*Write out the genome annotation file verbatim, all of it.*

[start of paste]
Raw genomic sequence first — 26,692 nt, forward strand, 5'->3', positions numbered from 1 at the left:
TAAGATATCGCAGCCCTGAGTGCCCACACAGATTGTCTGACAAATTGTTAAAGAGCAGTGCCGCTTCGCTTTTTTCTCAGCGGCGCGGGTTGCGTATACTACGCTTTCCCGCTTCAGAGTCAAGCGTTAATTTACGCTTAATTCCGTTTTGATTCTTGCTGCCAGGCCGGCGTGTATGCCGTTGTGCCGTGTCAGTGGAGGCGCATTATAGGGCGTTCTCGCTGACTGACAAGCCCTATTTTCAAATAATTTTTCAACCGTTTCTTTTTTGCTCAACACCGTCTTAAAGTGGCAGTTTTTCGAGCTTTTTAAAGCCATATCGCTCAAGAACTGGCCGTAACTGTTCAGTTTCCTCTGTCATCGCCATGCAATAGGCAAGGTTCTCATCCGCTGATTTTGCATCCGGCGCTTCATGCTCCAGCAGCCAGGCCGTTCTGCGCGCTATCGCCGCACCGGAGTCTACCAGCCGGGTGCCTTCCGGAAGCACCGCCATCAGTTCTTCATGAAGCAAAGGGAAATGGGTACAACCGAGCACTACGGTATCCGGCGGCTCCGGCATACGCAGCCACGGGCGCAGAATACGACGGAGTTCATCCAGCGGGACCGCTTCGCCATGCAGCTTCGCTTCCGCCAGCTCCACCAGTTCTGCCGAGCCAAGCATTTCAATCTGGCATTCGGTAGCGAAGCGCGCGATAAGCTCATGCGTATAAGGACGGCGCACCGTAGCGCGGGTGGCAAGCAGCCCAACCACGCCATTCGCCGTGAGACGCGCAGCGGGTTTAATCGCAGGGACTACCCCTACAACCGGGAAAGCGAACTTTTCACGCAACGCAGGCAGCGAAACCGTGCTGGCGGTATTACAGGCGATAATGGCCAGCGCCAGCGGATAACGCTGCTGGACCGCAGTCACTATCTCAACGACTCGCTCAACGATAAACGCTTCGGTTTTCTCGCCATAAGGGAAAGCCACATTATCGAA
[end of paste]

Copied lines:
Raw genomic sequence first — 26,692 nt, forward strand, 5'->3', positions numbered from 1 at the left:
TAAGATATCGCAGCCCTGAGTGCCCACACAGATTGTCTGACAAATTGTTAAAGAGCAGTGCCGCTTCGCTTTTTTCTCAGCGGCGCGGGTTGCGTATACTACGCTTTCCCGCTTCAGAGTCAAGCGTTAATTTACGCTTAATTCCGTTTTGATTCTTGCTGCCAGGCCGGCGTGTATGCCGTTGTGCCGTGTCAGTGGAGGCGCATTATAGGGCGTTCTCGCTGACTGACAAGCCCTATTTTCAAATAATTTTTCAACCGTTTCTTTTTTGCTCAACACCGTCTTAAAGTGGCAGTTTTTCGAGCTTTTTAAAGCCATATCGCTCAAGAACTGGCCGTAACTGTTCAGTTTCCTCTGTCATCGCCATGCAATAGGCAAGGTTCTCATCCGCTGATTTTGCATCCGGCGCTTCATGCTCCAGCAGCCAGGCCGTTCTGCGCGCTATCGCCGCACCGGAGTCTACCAGCCGGGTGCCTTCCGGAAGCACCGCCATCAGTTCTTCATGAAGCAAAGGGAAATGGGTACAACCGAGCACTACGGTATCCGGCGGCTCCGGCATACGCAGCCACGGGCGCAGAATACGACGGAGTTCATCCAGCGGGACCGCTTCGCCATGCAGCTTCGCTTCCGCCAGCTCCACCAGTTCTGCCGAGCCAAGCATTTCAATCTGGCATTCGGTAGCGAAGCGCGCGATAAGCTCATGCGTATAAGGACGGCGCACCGTAGCGCGGGTGGCAAGCAGCCCAACCACGCCATTCGCCGTGAGACGCGCAGCGGGTTTAATCGCAGGGACTACCCCTACAACCGGGAAAGCGAACTTTTCACGCAACGCAGGCAGCGAAACCGTGCTGGCGGTATTACAGGCGATAATGGCCAGCGCCAGCGGATAACGCTGCTGGACCGCAGTCACTATCTCAACGACTCGCTCAACGATAAACGCTTCGGTTTTCTCGCCATAAGGGAAAGCCACATTATCGAA